Also on display at the exhibition was the range of unusual roles undertaken by members of the Royal Household such as the ‘Groom of the Stool’ (who was responsible for looking after the Monarch on the toilet…!), to the rat-killer, and Frances Talbot’s role as ‘Keeper of Ice and Snow’.

This ice saw, from Hampton Court Palace, would have been used to cut blocks of ice from nearby Hampton Wick pond and the River Thames to keep food fresh and cool down wine. The ice was stored in ice houses which were brick-lined, well-like structures often deep underground and designed to stop the ice from melting and to maintain a supply of ice for the kitchens all year round. 

Close stool, probably made for William III at Hampton Court c.1699 – a loan item from Royal Collection Trust. Currently on display in the Untold Lives exhibition at Kensington Palace. (Royal Collection Trust / © His Majesty King Charles III 2024; Photograph: Historic Royal Palaces)

Dr Mishka Sinha, exhibition co-curator at Historic Royal Palaces said: ‘With so little remaining of their presence, we often find that the legacy left behind of those who worked in the royal palaces 300 years ago is simply invisibility. By piecing together fragments of their history and presenting seemingly ordinary objects, we can build up a rich tapestry of unique stories of the real people behind the glamour of the court, whose hard physical labour and extraordinary skills ensured the protection and continuity of the royal household, palaces and objects that still exist today.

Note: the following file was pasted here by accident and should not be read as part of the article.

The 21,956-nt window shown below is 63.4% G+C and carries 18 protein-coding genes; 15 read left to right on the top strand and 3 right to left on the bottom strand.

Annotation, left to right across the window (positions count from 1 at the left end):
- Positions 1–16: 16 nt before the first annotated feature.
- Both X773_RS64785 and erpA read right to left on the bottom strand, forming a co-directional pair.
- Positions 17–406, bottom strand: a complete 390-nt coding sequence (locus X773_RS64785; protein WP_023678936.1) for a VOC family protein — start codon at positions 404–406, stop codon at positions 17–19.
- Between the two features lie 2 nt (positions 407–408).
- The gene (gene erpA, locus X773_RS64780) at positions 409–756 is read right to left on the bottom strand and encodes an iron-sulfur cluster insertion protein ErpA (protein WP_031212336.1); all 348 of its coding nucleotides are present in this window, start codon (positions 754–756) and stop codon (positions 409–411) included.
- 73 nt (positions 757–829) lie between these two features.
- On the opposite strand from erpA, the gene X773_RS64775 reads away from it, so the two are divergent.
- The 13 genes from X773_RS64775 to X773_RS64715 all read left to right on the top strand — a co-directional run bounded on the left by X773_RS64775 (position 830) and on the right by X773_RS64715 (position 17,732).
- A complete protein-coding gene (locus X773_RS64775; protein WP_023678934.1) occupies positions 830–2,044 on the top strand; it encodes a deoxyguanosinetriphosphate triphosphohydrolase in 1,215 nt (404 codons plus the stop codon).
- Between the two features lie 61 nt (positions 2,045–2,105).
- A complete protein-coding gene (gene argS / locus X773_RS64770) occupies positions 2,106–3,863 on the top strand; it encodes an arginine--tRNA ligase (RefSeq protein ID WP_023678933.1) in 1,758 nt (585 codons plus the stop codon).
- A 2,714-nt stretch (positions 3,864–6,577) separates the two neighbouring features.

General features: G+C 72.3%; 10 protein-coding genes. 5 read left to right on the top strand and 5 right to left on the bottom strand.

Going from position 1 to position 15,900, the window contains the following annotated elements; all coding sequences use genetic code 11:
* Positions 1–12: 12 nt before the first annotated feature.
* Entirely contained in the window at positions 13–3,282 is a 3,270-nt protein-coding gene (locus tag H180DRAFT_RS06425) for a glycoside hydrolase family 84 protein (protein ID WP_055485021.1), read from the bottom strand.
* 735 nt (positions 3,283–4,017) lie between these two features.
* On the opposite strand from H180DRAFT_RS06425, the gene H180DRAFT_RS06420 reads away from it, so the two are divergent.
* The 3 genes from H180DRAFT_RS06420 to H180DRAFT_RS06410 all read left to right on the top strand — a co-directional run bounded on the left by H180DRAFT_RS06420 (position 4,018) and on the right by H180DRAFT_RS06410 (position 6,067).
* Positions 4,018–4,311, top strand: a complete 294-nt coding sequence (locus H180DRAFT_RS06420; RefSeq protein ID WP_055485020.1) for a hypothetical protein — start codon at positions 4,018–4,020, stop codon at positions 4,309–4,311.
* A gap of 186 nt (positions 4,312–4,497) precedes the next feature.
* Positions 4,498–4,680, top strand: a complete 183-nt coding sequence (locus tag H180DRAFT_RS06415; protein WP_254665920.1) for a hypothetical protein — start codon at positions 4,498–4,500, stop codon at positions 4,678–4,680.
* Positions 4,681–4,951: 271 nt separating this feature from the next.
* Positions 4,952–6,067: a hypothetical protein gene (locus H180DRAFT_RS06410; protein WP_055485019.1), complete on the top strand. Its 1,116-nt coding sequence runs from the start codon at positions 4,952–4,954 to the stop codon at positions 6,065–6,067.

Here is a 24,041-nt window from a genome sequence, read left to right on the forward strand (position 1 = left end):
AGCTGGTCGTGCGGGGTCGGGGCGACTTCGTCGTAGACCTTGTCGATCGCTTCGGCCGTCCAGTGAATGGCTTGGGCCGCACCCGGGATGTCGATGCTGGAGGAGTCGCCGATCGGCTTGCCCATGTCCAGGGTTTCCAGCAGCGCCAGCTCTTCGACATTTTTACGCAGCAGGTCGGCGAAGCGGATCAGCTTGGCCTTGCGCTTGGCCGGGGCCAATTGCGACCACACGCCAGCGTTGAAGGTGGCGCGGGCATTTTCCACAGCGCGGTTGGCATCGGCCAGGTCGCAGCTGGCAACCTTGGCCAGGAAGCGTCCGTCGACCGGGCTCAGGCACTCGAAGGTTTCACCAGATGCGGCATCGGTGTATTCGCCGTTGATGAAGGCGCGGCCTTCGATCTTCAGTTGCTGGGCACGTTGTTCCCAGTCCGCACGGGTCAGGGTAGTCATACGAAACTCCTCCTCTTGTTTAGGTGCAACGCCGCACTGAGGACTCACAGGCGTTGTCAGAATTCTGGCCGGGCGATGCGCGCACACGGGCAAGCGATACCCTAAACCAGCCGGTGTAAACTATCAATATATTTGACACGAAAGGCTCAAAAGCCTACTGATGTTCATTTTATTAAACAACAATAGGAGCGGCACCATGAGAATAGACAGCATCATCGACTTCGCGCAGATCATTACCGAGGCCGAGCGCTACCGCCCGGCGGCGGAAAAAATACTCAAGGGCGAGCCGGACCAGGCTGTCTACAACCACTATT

‘While there is still much research to do, instead of defining them by their job roles, this exhibition aims to tell the human stories of these people for the first time.’

Sebastian Edwards, exhibition co-curator at Historic Royal Palaces said: ‘The research into this exhibition has revealed a whole host of fascinating job roles and people who have kept the palaces running for centuries. From the keeper of ice and snow, to the rat catcher, their work has been crucial, but their stories remain largely untold, and we hope to now shine a light on them in our new exhibition.

‘In recognising the contribution they made, we hope that all our visitors find new connections with the Palace and their stories, celebrating the lasting legacy which their roles have contributed to these amazing historic places.’

You can see the exhibition as part of entry to Kensington Palace – book here.